Wagner, SD — A family is grieving and an elder Native American man is heartbroken and injured after he was unable to be by his mother's side as she passed on. The family of Raymond Cournoyer, a 64-year-old Yankton Sioux Tribal Elder, says their father was beaten by police to the point of hospitalization while on his way to see his dying mother and therefore never got to see her. They have the bloody photos to back up their claims.
On Sunday, Philly Cournoyer, the daughter of Raymond was heading to see her dying grandmother with her father when she says they were stopped by police after arriving at the hospital.
"This is what happened to a man that just wanted to say his final goodbyes to his mother," Philly said.
My father is 64 years old, he has NOT touched alcohol, drugs or even cigarettes in 30+ years. He is an elder and he is respected by so many people in our community. But this was the respect he was shown last night by Wagner Officer Eli Kuhlman.
Philly says her father was rushing to the hospital to see his mother when two officers began following him.
"As he got out of the vehicle he told the officer he was going in to see his mother," explained Philly. "The officer told him to stop and he said 'no'."
Saying 'no', according to Philly, led to all hell breaking loose.
Before people condemn the man for saying no to a police officer, put yourself in his shoes for just a moment. Anyone who's ever had a relative on their deathbed can likely empathize that when you receive that call that he or she is slipping away, your only thought is 'get there as soon as possible.'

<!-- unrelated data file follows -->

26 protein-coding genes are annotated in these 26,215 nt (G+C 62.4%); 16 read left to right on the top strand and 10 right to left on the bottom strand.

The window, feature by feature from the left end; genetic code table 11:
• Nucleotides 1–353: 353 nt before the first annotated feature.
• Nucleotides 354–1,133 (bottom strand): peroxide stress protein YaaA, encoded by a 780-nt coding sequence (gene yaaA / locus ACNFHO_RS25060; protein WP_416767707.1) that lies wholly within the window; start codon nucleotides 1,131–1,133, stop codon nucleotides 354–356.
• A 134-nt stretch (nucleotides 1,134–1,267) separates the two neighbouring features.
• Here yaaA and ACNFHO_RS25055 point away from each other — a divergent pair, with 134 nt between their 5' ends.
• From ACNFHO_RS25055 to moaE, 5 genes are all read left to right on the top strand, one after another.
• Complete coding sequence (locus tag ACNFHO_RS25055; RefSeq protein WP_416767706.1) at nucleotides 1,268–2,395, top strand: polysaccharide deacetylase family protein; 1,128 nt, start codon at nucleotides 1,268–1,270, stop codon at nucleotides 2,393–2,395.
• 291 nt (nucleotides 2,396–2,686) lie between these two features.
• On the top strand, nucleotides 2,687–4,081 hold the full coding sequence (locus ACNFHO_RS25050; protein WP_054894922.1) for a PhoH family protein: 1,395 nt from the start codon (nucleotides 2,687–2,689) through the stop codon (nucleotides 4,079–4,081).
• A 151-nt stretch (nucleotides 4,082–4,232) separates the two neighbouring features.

Knowing you haven't hurt anyone and haven't committed a crime — when two cops try to stop you as you are rushing to see your mom before she stops breathing forever — it is quite easy to let 'no' slip out.
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So, while saying no was not the best answer to police, their response was far worse, according to the family.
Philly describes what happened next:
The officer pushed him against the car while trying to restrain his arms. The officers proceeded to throw him onto the concrete hitting his face while one officer put his knee in the back of his neck the other officer pulled out his taser and TASED him while he was already being restrained. After handcuffing him they had him sitting on the ground and he couldn't breath. My father is 64 years old. He was not trying to run, he was simply trying to walk into the hospital and see his mother.
However, Raymond would never see his mother in the hospital before she passed away. To add insult to injury, after they beat him to a pulp, Philly says the officers made them sit there in the parking lot to wait for a chief so they could figure out what they were going charge Raymond with.
After he was handcuffed they made us stand outside for about 45 minutes so they could figure out what to charge him with and even made us wait for the police chief to get there just so he could ask us if we had any questions. They could have at least let him inside to say goodbye and deal with the paperwork afterwards. But they did not.
While they were detained outside, Raymond's mother, Philly's grandmother would pass on — never getting that final touch from her son.
The Cournoyer family is now seeking legal representation. Also, the South Dakota Department of Criminal Investigation has confirmed the incident is now under investigation.
Sadly, as TFTP has reported several times, this kind of treatment for people rushing to the hospital is far too common.
What do you think? Were the police justified in their use of force against this 64-year-old man? Sound off in the comments below and let us know.